St. Jean-Baptiste de la Salle

St. Jean-Baptiste de la Salle (John Baptist de La Salle) (April 30, 1651 in Reims – April 7, 1719 in Saint-Yon, Rouen on Good Friday) was a French priest, educational reformer, and founder of international educational movement who spent over forty years of his life dedicated to education for the children of the poor. In the process, he standardized educational practices throughout France, wrote inspirational meditations on the ministry of teaching (along with catechisms, politeness texts, and other resources for teachers and students), and became the catalyst and resource for many other religious congregations dedicated to education that were founded in the 18th and 19th centuries.

When he was just 16 years-old, he was appointed as canon of the Reims cathedral. He was ordained to the priesthood at the age of 27. Two years later he received a doctorate in theology. He would later leave his position as canon priest at Reims and found a religious community devoted to teaching, distributing his fortune to the poor during a particularly harsh winter.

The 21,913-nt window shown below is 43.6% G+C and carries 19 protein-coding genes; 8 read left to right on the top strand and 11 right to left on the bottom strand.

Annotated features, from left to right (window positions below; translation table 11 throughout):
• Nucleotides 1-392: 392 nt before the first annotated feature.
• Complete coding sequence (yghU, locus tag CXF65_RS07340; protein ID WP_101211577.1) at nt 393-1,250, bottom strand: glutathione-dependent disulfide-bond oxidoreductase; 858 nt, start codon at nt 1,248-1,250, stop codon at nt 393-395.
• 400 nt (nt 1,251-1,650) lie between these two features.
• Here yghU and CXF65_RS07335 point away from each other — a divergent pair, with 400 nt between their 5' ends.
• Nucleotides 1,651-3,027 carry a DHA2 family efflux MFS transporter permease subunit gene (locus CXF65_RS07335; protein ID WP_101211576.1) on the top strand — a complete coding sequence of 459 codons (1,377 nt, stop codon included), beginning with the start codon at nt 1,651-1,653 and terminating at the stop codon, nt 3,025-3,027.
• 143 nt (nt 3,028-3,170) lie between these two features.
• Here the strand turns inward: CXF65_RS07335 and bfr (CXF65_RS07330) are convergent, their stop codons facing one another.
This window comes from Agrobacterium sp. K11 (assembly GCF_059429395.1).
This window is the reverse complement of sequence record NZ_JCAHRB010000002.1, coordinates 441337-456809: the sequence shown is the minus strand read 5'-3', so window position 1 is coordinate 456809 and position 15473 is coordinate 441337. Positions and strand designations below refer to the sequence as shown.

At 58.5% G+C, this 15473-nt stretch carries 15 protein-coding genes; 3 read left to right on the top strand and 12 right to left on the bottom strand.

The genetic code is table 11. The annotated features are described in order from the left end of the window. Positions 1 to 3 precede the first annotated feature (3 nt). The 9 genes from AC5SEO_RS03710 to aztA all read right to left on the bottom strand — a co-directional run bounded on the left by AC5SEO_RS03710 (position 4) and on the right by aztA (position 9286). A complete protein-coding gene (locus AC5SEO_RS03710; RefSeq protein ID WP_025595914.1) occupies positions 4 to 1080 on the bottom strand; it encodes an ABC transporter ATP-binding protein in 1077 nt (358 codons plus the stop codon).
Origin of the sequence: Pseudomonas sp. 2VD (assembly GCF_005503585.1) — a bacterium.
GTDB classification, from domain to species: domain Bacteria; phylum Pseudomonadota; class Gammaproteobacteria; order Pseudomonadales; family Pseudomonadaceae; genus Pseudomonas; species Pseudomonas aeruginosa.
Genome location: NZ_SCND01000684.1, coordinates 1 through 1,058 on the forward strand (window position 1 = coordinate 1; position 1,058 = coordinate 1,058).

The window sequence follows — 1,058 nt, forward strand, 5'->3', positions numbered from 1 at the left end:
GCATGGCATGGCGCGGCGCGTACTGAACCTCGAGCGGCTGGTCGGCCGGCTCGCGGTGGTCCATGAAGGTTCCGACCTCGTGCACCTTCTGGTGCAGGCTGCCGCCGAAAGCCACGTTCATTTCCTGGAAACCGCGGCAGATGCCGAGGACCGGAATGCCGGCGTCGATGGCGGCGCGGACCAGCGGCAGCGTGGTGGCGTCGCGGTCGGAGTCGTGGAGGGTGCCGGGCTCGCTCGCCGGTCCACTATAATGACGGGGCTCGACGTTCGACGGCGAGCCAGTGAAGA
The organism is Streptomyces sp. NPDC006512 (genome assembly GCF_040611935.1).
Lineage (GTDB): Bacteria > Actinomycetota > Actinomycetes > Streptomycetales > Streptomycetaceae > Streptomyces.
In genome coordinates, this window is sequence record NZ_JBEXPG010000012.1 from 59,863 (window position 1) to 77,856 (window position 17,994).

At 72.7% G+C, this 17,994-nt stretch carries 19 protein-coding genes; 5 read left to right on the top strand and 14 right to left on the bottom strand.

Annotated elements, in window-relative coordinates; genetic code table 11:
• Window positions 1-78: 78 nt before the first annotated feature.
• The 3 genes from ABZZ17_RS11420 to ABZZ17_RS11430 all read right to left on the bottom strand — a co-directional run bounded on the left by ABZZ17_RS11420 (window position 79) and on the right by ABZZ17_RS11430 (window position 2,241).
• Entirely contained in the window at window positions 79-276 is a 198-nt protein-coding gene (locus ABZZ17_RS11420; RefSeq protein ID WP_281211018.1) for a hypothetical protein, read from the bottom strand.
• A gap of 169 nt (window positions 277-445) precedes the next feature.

In 1680 La Salle became involved in an educational venture that led to the founding of a new order, the Institute of the Brothers of the Christian Schools, also known as the De La Salle Christian Brothers, the De La Salle Brothers, or, most commonly, the Christian Brothers, often confused with a different order of the same name founded by Blessed Edmund Ignatius Rice of Ireland.

De La Salle became involved in education step-by-step, without really meaning to do so. What began as a charitable effort to help a committed educator of the poor, Adrian Nyel, organize a group of marginally competent teachers in De La Salle”s hometown gradually became his life”s work, as, according to his own words, one decision led to another until he found himself doing something that he had never anticipated. De La Salle wrote: I had imagined that the care which I assumed of the schools and the masters would amount only to a marginal involvement committing me to no more than providing for the subsistence of the masters and assuring that they acquitted themselves of their tasks with piety and devotedness . . . Indeed